Mother credits PI for helping solve missing teen case

·3 min read

Jan. 26—The mother of an Owensboro teenager who went missing in December and was found weeks later in Texas said an Owensboro private investigator provided city police with the leads that led to her being found.

Elizabeth Bartolon, the mother of 14-year-old Alina Bartolon, said private investigator Louvinia Thomas identified the man that took the teen out of Owensboro, which resulted in OPD issuing an arrest warrant.

"She gave the police the information, so they could get a warrant for the guy's arrest," Elizabeth Bartolon said Tuesday.

Alina Bartolon was reported missing on Dec. 25 from her home on Florence Court.

Last week, troopers for the Texas Department of Public Safety arrested Emery Wayne Trombley, 21, of Colorado Springs, Colorado.

Trombley is being held in Texas on a Kentucky warrant of felony custodial interference.

According to a Texas DPS statement, a state trooper pulled over Trombley's vehicle for a traffic violation on Jan. 19, near Childress, Texas.

DPS says Bartolon was with him, and that the trooper confirmed there was a warrant for Trombley for "kidnapping and harboring a runaway child."

Elizabeth Bartolon said the teen has been back in Owensboro since Saturday. The family contacted Thomas to investigate the disappearance.

"She did it for free; she wasn't interested in the money," Bartolon said. "She just wanted to help."

Thomas, who is in business in Owensboro as A+ Investigations, said she was contacted by the family on Jan. 4. Thomas said she contacted OPD, identified herself and asked about the case.

"Finally, (the detective) let me know his supervisors told him they weren't allowed to share any information on the case," Thomas said Monday.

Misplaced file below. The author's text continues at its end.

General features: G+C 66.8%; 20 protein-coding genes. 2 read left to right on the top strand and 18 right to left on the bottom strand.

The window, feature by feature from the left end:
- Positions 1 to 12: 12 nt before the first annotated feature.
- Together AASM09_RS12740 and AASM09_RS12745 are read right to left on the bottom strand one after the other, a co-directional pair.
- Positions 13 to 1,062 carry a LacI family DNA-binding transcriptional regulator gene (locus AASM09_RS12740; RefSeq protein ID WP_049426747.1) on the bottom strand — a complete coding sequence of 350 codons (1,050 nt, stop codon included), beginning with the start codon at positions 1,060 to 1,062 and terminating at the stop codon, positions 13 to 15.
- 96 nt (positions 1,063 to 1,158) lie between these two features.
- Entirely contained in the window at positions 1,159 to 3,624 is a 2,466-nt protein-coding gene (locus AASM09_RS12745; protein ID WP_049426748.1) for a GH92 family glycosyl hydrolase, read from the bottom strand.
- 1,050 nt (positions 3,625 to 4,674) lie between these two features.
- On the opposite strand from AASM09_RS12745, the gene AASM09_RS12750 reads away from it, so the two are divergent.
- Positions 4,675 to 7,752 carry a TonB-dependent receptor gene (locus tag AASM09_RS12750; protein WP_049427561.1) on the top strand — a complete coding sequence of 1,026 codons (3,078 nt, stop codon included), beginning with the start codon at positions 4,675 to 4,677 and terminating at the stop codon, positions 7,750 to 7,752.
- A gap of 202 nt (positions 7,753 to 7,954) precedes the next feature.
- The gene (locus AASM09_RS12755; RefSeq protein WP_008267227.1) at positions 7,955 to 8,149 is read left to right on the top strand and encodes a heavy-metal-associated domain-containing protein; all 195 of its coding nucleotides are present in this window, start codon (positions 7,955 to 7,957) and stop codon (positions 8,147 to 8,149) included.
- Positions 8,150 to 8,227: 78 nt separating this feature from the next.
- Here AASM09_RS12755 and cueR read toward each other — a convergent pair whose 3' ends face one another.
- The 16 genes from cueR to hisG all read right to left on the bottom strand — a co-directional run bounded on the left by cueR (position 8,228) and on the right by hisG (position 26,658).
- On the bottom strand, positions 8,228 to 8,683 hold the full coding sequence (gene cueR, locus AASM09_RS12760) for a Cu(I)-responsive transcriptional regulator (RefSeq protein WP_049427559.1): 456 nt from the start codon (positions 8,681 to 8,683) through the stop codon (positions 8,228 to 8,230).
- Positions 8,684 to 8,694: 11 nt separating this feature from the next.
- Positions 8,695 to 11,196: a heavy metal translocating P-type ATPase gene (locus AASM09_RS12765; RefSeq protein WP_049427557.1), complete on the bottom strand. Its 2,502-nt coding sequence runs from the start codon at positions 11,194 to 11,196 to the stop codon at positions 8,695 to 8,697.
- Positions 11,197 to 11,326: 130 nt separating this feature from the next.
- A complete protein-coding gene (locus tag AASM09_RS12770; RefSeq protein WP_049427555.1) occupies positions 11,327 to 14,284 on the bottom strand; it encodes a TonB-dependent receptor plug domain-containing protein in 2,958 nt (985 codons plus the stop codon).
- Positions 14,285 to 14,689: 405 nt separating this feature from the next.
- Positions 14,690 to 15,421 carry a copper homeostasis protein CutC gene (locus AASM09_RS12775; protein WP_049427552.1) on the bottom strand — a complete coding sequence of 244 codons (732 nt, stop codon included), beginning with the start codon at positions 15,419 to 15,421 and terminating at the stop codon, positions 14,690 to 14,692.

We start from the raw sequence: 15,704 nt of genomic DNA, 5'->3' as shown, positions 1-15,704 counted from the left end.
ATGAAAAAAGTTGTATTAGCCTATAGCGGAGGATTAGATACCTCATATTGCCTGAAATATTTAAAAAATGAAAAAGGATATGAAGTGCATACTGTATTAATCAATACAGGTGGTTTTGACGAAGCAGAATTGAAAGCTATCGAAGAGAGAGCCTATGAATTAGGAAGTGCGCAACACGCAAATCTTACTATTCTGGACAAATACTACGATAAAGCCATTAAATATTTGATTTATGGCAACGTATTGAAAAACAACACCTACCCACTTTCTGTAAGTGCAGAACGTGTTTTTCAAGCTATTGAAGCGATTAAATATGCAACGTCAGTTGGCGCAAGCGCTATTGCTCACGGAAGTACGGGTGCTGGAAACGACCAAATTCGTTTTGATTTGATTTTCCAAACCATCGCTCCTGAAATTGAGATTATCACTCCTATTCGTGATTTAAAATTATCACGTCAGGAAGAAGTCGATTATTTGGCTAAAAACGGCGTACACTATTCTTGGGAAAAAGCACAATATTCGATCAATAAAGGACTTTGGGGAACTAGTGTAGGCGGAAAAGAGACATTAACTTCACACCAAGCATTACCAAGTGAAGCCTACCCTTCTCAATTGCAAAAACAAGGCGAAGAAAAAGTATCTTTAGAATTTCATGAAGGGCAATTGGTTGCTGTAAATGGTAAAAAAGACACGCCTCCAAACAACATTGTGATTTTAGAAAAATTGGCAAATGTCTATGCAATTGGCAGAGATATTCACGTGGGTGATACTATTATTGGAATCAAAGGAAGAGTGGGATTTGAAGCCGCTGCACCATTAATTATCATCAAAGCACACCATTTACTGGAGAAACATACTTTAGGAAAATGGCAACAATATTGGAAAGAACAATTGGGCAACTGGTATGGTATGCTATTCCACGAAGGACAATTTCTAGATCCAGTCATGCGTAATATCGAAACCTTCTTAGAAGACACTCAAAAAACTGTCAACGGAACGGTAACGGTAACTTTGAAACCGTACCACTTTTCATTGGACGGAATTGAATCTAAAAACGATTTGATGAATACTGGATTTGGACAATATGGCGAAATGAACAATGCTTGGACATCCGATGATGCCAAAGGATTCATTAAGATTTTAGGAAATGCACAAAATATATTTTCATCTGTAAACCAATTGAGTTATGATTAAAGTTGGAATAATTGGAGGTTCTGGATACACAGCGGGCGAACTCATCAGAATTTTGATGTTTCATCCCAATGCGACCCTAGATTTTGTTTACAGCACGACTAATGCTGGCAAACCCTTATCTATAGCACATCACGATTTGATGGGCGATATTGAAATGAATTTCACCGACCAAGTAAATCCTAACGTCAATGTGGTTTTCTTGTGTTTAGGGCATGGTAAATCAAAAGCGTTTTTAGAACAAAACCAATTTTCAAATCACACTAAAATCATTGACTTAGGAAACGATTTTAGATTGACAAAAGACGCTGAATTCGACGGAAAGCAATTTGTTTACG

Thomas is a licensed private investigator in Kentucky. Thomas' license is listed as active with the Kentucky Board of Licensure for Private Detectives, a government agency.

Becoming a private investigator requires an applicant to undergo a background check, file an application and pass a qualifying exam. Private investigators are governed by state law.

Thomas said she shared information she found about Alina Bartolon's disappearance with OPD. Emails Thomas provided show her sending information about communications allegedly between the teen and Trombley to the police department.

"She (Alina) has at least two different accounts," Thomas wrote in an Jan. 18 email. "You probably already have the history of the chat on Discord between the two of them? If not, let me know I will send it."

In an email sent the same day, Thomas sent OPD an address for Trombley in Colorado Springs, adding that Trombley had allegedly sent Bartolon a bracelet with Bartolon's name on the front and the inscription "I love you more" on the back.

In an email, Andrew Boggess, OPD's public information officer said, "This is still an open investigation involving multiple agencies. We can't comment further on it at this time."

When asked why the family contacted Thomas' office, Elizabeth Bartolon said: "It was taking quite a long time for the police to find her. I didn't feel they were doing as much as they could."

The period the teen was missing was difficult, Elizabeth Bartolon said.

"I didn't know if she was safe. I didn't know if she was being hurt or abused," she said. "I honestly didn't even know she was alive."

Thomas said she traveled to several states to check possible leads.

"The fact that (Alina) left her phone behind told me a lot," Thomas said. "I knew she was with someone older — at 14, the phone is your lifeline."

Thomas said the teen says "she was treated very well" while she was with Trombley.

A case file on Trombley was not listed in either the state or federal court system Tuesday. OPD did not answer questions about whether or when Trombley might be extradited to Kentucky from Texas.

Thomas said she knew the family couldn't pay for her services.

"I've always had that service mindset," she said. "...I'm glad they found her. I'm so glad they found this little girl."

James Mayse, 270-691-7303, jmayse@messenger-inquirer.com, Twitter: @JamesMayse

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